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1/12. White matter hyperintensities on MRI in a patient with corticobasal degeneration.

    We describe a patient who presented with the clinicopathological features of corticobasal degeneration (CBD). Over the course of 8 years, the patient developed myoclonus, dystonia, and supranuclear gaze palsy associated with an akinetic-rigid syndrome. To our knowledge, no previous report of a patient with CBD has described clear-cut regional white matter changes as revealed by magnetic resonance imaging (MRI) scans. In our patient, a T2-weighted MR image of the brain showed focal atrophy of the bilateral frontal cortex and asymmetric regional hyperintensities of the subjacent white matter. These signal changes seemed to primarily reflect the progression of neuronal degeneration, especially the demyelination secondary to axonal loss or change.
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ranking = 1
keywords = supranuclear, palsy
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2/12. Palatal tremor, progressive multiple cranial nerve palsies, and cerebellar ataxia: a case report and review of literature of palatal tremors in neurodegenerative disease.

    We describe a patient with an unusual clinical presentation of progressive multiple cranial nerve palsies, cerebellar ataxia, and palatal tremor (PT) resulting from an unknown etiology. magnetic resonance imaging showed evidence of hypertrophy of the inferior olivary nuclei, brain stem atrophy, and marked cerebellar atrophy. This combination of progressive multiple cranial nerve palsies, cerebellar ataxia, and PT has never been reported in the literature. We have also reviewed the literature of PT secondary to neurodegenerative causes. In a total of 23 patients, the common causes are sporadic olivopontocerebellar atrophy (OPCA; 22%), Alexander's disease (22%), unknown etiology (43.4%), and occasionally progressive supranuclear palsy (4.3%) and spinocerebellar degeneration (4.3%). Most patients present with progressive cerebellar ataxia and approximately two thirds of them have rhythmic tremors elsewhere. ear clicks are observed in 13% and evidence of hypertrophy of the inferior olivary nucleus in 25% of the patients. The common neurodegenerative causes of PT are OPCA/multiple system atrophy, Alexander's disease, and, in most of them, the result of an unknown cause.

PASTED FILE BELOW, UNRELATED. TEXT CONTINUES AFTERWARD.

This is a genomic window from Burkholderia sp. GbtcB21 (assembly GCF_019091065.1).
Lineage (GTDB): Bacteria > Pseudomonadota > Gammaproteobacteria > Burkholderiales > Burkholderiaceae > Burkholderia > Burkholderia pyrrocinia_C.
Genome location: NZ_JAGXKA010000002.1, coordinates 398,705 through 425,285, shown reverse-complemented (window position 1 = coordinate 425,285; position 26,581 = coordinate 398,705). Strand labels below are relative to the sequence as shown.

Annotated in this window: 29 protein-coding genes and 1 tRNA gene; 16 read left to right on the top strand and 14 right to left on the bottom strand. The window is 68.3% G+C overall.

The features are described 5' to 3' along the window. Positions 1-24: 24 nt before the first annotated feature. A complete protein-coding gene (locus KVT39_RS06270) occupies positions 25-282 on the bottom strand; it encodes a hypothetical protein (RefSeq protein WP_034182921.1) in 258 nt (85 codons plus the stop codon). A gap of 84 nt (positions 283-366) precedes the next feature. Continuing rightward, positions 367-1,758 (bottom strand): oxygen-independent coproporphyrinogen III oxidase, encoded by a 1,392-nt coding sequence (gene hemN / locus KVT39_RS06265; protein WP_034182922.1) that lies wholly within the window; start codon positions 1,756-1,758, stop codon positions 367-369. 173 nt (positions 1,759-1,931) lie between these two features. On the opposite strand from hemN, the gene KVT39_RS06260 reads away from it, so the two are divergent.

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ranking = 4.2744767667135
keywords = progressive supranuclear, supranuclear, supranuclear palsy, palsy
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3/12. A case of clinically and neuropathologically atypical corticobasal degeneration with widespread iron deposition.